“As far as our team training, just a quick review, what we have really tried to do over the summer is we were really trying to improve our legs. We knew we had a little time constraint and of course, another constraint of maybe not having doubles on a daily basis because we were trying to get all our athletes in the water. But one of the things that we did was to try to improve our legs and our kicking. It really kind of worked in to what the ASCA Clinic and other coaches were talking about in their philosophy. We really found after 14, 15 weeks that not only the senior group or age group program, we really did a great job over the summer of really improving those legs. As you probably know, all of our kids, all of our members and all of our athletes have grown so much because they are resting a little bit more. It hasn’t gone unnoticed four our coaching staff and our training groups. The improvement of the kick and really committing to the first five or six weeks of building up and then five or six weeks of really improving our legs. We are really looking for that to be a weapon coming up into the fall. It’s probably really going to help. The other thing I did say is because we have all of our groups broken up in such a manner, in such a way on our pool deck, spread out among the 23 lanes that we have, whether it’s one per lane or two per lane on opposite sides, we really found both at the AK site as well as here that the atmosphere of all our training groups is really quite canny, they are really healthy. If you look at it, the kids are really supporting one another, they are really motivating each other and they are really, really good solid training groups. It’s really the first time in the club after 20 years that we really have on all-cylinders, whether it’s age group, pre-age group, pre-teen, swim lessons, senior program that we have had this healthy a membership. I think a lot of that has to, of course, be the parent-leadership at home. But the kids really missed the swimming over the summer. I think they missed some of that interaction they had and it’s really come out. One of the things we talked about as a coaching staff is another benefit from the summer was the fact of our attendance. We had people not miss any workouts for 15 weeks. We’re not talking about a few athletes, we are talking 60 to 80 percent. Those that did miss only missed one or two. That consistency coupled with working on the legs on a daily basis, we are really at a place we really can say that we really moved forward and improved, not only the base level training but overall program as far as our legs and what we can do hopefully coming into this fall season.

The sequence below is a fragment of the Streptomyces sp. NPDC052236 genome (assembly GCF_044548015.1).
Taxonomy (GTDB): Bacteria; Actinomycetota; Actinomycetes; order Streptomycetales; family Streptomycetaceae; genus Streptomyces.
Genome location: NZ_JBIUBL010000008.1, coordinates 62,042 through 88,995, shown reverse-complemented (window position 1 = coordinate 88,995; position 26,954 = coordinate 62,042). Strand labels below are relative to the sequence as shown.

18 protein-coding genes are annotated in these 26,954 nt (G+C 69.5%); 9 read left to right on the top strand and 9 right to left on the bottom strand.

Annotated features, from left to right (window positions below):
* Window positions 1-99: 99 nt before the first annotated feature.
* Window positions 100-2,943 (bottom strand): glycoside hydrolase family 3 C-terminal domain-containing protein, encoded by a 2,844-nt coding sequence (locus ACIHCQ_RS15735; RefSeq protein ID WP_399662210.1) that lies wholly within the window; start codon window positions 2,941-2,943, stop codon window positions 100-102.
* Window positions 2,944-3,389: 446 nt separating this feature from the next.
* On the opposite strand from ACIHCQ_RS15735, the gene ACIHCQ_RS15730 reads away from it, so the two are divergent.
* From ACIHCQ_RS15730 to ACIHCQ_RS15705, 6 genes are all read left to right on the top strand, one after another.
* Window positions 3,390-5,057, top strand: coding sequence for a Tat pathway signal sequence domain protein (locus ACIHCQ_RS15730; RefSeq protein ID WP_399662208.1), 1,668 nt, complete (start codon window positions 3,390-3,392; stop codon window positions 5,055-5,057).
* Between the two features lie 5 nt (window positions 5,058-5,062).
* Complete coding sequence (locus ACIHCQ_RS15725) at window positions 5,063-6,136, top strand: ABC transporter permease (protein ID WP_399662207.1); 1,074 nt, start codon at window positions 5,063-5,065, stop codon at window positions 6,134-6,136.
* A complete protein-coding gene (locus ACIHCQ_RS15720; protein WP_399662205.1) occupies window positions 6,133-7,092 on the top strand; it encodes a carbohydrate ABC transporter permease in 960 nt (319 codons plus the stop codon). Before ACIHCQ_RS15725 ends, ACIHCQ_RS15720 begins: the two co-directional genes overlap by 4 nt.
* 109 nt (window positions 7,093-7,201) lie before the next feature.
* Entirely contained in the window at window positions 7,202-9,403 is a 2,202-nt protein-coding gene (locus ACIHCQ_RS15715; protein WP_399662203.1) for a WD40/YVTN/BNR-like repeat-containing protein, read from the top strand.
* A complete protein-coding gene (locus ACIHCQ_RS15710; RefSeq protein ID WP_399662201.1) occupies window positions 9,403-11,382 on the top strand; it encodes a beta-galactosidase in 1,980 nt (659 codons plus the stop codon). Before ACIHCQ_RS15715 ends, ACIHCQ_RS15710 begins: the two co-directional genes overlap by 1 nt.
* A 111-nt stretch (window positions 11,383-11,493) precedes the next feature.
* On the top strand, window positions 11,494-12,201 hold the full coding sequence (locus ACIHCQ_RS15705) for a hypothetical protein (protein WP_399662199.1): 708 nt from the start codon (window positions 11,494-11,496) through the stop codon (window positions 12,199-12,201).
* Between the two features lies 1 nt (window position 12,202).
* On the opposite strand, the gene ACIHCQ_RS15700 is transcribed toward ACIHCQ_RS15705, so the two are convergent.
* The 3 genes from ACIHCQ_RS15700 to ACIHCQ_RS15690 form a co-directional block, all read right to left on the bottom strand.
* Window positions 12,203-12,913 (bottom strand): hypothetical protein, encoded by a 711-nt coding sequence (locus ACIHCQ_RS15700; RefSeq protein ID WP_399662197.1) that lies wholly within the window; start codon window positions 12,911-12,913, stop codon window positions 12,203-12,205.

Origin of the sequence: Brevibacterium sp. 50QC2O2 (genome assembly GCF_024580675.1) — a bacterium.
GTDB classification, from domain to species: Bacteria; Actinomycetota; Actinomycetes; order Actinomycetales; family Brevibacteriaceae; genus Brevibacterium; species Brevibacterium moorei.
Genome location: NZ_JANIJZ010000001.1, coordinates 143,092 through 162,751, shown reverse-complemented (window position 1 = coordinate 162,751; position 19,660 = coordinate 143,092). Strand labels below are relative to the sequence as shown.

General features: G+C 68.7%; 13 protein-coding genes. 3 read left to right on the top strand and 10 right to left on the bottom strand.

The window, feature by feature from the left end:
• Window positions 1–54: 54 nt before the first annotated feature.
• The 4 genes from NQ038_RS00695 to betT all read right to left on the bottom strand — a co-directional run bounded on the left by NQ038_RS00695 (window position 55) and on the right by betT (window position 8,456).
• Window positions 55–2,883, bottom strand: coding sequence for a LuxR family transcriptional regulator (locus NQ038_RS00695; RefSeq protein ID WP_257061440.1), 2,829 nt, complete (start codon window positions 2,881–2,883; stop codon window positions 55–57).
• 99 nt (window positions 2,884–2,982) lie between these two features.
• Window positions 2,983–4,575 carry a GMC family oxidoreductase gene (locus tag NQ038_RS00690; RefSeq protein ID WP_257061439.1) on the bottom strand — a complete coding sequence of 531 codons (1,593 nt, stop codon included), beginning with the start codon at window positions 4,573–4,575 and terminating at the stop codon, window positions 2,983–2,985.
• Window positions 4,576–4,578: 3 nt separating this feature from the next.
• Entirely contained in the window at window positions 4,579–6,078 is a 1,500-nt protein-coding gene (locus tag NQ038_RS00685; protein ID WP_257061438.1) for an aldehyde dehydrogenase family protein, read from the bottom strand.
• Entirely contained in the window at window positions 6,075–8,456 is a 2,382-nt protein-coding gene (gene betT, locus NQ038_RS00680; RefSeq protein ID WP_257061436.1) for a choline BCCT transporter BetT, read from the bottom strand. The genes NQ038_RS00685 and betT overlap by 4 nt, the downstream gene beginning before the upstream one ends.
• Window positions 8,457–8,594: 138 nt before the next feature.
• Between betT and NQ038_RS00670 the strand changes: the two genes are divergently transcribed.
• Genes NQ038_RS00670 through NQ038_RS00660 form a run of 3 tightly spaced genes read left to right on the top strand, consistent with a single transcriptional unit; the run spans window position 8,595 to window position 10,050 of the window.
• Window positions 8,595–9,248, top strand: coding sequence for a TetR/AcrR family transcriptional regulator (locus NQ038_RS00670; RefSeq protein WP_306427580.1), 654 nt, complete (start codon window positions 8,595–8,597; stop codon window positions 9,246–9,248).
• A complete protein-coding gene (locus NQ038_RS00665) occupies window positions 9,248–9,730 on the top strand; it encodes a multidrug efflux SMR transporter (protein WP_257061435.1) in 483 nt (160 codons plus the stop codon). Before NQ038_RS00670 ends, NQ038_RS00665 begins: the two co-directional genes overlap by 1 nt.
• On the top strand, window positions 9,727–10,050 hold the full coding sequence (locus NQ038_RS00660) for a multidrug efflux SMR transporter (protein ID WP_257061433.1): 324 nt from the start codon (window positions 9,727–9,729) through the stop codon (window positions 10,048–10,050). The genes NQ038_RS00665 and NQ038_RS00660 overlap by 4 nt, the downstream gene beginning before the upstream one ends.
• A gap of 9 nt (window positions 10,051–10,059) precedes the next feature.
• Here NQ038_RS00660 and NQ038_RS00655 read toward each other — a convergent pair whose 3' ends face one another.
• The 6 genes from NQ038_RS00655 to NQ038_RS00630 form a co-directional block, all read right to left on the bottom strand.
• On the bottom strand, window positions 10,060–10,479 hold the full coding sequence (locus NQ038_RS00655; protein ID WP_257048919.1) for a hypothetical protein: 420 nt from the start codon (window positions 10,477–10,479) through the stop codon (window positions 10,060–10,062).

“The atmosphere again is 100 percent, looking great. We are very excited that we started and again we had to have an ending point to start for the new season. We picked Monday, August 31st, it really worked with some of the different things that we’re doing as training. So we started with Week One, previous with that what we did spend a lot on before we started our new season the whole month of August you might have seen a change in the kids’ energy levels. We did a lot of technique and kind of talking and discussing. As you probably know, some of the kids had small, quick Zoom meetings for 15 minutes on some days where we really went over the stroke. And as you probably know in some of the lineups we have outside the pool where the kids are socially distanced, we tried to do some of extensive talks and we hit all the strokes as well as IM. We went through IM transitions, distance free training, talked about freestyle, backstroke, breaststroke and butterfly. We tried to refine that. And again, I think because it was right before or during the kids were kind of in school, the kids really got a lot at the beginning of August, the first couple of weeks as far as their stroke improvement. Coupling that with the legs and training environment, it’s really been a pleasure to work with the athletes, doing what we are doing and moving forward.